Mess with Texas
The public spat between the scientific board and management of the Cancer Prevention & Research Institute of Texas is a case study in how commercial and scientific interests can clash when the two sides are not on the same page about how grants are distributed. The lesson is that academic grant reviewers need to be aware of a foundation's commercial development priorities in any proposal-vetting process.
The Cancer Prevention & Research Institute of Texas (CPRIT) is a publicly funded agency tasked with financing basic and translational cancer research and cancer prevention initiatives in the state of Texas.1 According to its charter, the organization has a broad remit to spend $3 billion over 10 years "to develop therapies, protocols, medical pharmaceuticals or procedures for the cure or substantial mitigation of all types of cancer."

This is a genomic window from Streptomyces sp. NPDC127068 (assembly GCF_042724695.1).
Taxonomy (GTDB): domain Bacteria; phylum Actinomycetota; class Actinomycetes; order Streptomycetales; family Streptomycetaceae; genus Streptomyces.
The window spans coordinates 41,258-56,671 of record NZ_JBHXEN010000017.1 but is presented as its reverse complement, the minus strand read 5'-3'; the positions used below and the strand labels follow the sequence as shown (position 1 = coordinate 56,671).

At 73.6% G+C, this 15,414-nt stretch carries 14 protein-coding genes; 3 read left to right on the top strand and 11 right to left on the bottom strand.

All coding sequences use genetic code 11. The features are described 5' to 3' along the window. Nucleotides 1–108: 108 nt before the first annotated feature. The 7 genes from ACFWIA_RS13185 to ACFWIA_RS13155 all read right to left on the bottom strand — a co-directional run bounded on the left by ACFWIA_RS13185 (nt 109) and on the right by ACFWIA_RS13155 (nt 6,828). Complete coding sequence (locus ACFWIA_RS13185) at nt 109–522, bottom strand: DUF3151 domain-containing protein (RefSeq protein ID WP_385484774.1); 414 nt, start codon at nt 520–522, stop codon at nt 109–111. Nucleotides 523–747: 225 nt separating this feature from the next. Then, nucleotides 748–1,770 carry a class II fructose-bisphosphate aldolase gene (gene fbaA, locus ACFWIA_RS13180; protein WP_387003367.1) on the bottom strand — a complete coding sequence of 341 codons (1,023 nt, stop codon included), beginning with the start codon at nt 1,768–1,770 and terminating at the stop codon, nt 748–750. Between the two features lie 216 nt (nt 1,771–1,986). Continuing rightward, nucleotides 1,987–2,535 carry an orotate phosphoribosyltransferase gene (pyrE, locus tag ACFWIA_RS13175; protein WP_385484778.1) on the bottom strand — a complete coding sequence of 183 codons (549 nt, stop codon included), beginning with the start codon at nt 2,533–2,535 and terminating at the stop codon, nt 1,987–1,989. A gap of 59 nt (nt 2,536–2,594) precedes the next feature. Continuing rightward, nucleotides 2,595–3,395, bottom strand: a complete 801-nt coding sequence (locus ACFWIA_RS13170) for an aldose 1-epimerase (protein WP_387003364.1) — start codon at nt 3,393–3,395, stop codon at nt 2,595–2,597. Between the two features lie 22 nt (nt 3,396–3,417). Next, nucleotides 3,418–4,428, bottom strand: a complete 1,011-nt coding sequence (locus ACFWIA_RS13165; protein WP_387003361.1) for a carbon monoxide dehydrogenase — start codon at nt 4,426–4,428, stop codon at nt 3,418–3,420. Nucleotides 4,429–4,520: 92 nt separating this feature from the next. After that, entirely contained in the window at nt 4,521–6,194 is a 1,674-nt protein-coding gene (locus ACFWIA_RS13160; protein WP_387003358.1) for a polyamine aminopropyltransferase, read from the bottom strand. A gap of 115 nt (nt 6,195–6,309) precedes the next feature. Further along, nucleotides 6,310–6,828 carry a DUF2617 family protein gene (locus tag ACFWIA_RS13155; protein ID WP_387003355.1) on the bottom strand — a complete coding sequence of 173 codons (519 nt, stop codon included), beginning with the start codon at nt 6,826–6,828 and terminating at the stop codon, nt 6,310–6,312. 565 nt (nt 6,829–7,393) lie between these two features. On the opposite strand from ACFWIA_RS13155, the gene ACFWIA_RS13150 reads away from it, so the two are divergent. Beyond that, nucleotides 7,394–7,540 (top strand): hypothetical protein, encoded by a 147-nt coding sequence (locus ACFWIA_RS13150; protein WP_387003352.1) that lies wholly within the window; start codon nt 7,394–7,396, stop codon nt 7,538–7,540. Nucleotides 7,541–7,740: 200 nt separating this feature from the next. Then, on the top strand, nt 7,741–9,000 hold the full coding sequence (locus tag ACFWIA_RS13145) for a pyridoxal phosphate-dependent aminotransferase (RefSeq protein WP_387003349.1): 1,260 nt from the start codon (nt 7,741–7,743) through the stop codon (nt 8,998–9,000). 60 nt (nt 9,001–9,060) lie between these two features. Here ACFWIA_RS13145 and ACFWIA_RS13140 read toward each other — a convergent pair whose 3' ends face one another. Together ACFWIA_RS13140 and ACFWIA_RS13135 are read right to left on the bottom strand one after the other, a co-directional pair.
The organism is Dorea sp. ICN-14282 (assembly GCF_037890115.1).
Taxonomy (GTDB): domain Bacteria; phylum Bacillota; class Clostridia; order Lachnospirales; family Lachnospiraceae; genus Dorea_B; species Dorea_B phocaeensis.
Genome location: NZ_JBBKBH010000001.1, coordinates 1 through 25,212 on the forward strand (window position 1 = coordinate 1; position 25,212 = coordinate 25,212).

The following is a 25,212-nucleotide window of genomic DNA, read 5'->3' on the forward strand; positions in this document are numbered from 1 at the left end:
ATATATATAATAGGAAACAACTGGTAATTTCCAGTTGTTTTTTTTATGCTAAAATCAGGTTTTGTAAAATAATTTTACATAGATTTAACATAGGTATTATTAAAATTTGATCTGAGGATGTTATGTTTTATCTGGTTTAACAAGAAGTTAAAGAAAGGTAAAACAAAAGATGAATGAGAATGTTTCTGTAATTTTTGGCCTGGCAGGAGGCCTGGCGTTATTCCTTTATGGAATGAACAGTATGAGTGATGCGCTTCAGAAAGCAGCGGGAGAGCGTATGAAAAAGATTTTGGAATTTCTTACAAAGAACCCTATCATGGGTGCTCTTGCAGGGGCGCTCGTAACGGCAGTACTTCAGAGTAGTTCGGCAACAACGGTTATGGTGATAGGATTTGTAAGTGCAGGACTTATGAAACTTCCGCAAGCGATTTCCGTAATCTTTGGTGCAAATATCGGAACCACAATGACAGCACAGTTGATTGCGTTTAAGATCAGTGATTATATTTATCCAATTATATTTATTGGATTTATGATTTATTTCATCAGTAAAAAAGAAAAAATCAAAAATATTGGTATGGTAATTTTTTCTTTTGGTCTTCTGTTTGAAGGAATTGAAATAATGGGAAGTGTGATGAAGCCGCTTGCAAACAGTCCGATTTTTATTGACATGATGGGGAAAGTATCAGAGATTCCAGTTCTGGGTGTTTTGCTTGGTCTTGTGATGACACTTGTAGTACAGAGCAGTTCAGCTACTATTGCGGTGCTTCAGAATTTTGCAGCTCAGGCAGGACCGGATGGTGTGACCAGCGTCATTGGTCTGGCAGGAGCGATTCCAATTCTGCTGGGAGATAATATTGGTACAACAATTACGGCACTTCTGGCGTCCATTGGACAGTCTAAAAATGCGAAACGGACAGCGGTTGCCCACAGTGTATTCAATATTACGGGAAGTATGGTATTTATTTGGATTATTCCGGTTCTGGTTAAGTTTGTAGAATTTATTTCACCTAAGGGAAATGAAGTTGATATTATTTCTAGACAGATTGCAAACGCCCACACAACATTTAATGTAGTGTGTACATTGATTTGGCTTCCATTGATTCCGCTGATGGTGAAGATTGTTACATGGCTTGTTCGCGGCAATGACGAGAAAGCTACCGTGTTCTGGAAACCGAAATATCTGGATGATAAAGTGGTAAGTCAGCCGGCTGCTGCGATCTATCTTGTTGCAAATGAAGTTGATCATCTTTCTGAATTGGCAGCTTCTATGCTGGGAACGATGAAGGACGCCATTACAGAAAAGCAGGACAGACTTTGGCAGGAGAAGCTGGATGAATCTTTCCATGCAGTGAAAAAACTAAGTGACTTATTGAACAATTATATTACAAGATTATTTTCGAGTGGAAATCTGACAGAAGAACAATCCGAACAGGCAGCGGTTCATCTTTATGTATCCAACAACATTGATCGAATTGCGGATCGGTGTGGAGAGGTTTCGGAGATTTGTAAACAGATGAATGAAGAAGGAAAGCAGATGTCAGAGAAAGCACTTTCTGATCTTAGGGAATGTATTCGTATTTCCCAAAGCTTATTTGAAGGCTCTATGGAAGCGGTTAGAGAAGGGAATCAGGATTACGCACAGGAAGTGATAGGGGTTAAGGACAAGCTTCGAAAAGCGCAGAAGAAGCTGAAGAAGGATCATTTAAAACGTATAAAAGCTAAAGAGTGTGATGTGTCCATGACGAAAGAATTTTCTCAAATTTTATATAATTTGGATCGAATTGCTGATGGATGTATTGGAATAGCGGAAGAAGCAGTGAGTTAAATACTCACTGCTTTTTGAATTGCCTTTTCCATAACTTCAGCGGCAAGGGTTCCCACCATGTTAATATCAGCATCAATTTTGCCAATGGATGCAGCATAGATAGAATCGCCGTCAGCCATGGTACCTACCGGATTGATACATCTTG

Since 2009, CPRIT has spent about $760 million on 427 grants to Texas academics, community health organizations and companies, the latter of which received